Spoiler alert: Gust is not your lawyer, don't take legal advice from them.


Why is this the default answer to any discussion on topics such as these?

I look at it as Vaudeville acts vs Hollywood films. Or local hack community college professor vs Youtube Stanford Machine Learning Course.

The legal and tax situation is written into the law. The VC outlook on this topic is common knowledge.

So why do we have to pay expensive consultants (attorneys, accountants) for what are in reality just FAQ's.

Incorporating an LLC is one of the easiest government interactions I have ever had. It is literally a one page form, the hardest part is picking the name of the company (definitely check the US trademark office database and get the .com)

It was the same for the Delaware C Corp I created. A one page document that needed to be faxed.

All the rest of the paperwork was very elegantly handled by Clerky.

I think there is a big risk in going for advice from an attorney and getting bad advice. I feel much more comfortable in broad research on a topic and crowd-vouched and vetted knowledge rather than trusting one sole practitioner.


While yes, this isn't legal advice, I'd just like to add that the product and software were both built with heavy involvement from experienced startup lawyers.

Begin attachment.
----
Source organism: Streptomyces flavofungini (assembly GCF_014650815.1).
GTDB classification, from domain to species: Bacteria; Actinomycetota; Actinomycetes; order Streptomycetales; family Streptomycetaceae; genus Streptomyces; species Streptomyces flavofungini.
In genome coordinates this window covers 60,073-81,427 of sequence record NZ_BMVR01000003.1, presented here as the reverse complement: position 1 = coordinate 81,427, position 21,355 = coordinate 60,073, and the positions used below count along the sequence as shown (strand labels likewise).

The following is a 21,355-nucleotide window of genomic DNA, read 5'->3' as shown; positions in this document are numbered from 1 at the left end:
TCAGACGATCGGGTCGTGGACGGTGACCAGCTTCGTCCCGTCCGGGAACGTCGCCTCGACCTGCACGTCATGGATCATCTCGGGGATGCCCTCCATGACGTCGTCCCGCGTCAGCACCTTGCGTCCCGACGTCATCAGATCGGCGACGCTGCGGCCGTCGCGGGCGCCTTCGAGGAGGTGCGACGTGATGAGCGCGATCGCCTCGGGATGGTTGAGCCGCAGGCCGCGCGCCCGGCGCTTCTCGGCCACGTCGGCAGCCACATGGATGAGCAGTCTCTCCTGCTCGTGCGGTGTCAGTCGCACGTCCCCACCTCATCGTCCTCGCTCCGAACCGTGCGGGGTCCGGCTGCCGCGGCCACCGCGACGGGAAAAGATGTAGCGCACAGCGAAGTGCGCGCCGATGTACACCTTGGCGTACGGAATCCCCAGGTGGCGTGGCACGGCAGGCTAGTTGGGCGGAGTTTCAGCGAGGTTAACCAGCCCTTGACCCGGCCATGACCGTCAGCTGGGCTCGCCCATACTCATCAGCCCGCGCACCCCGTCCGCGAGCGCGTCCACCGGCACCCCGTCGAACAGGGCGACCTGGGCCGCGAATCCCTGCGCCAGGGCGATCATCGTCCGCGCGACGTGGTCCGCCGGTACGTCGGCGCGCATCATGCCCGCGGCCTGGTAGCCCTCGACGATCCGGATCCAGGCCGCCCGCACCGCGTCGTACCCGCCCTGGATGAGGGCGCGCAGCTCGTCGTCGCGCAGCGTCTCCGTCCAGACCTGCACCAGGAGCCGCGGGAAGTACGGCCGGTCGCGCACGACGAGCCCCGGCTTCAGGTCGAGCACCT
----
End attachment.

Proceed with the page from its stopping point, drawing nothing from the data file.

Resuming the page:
Nothing about S-Corp? We did the C-Corp twice and we've never got to the level we wanted so we switched both times to S-Corp. Currently we're as S-Corp and it saves us a lot of money.


Here is my question:

How can issuing options be worth the cost of taxation?

I mean, eventually, you get taxed 35% extra! How can the ability to issue options possibly offset that massive value transfer out of the company?


Belgium has a 0% tax on selling shares. Left wing parties want to change that. I hope they're never in enough power to do so.


They're overdoing it with:

"you want ownership of these intellectual property assets to be the property of the startup, not the individual founders" ... "means that nobody can hold the company’s future hostage purely on the basis of their past contributions"

This ain't so easy nowadays.


If I understand correctly, a California company that forms a Delaware C-Corp will not only have to pay California state taxes but also 7.8% taxes to Delaware.

Is my statement accurate ? 7.8% of net profits is such a huge expense I can't understand how any company justifies it.


No. That 8.7% tax is for taxable income derived from Delaware i.e. if you physically operate out of Delaware.


One of these days I've gotta write, "why your startup should be a co-operative".


Your startup should be a C-corp only if you are raising money and want to take on the additional organizational complexity.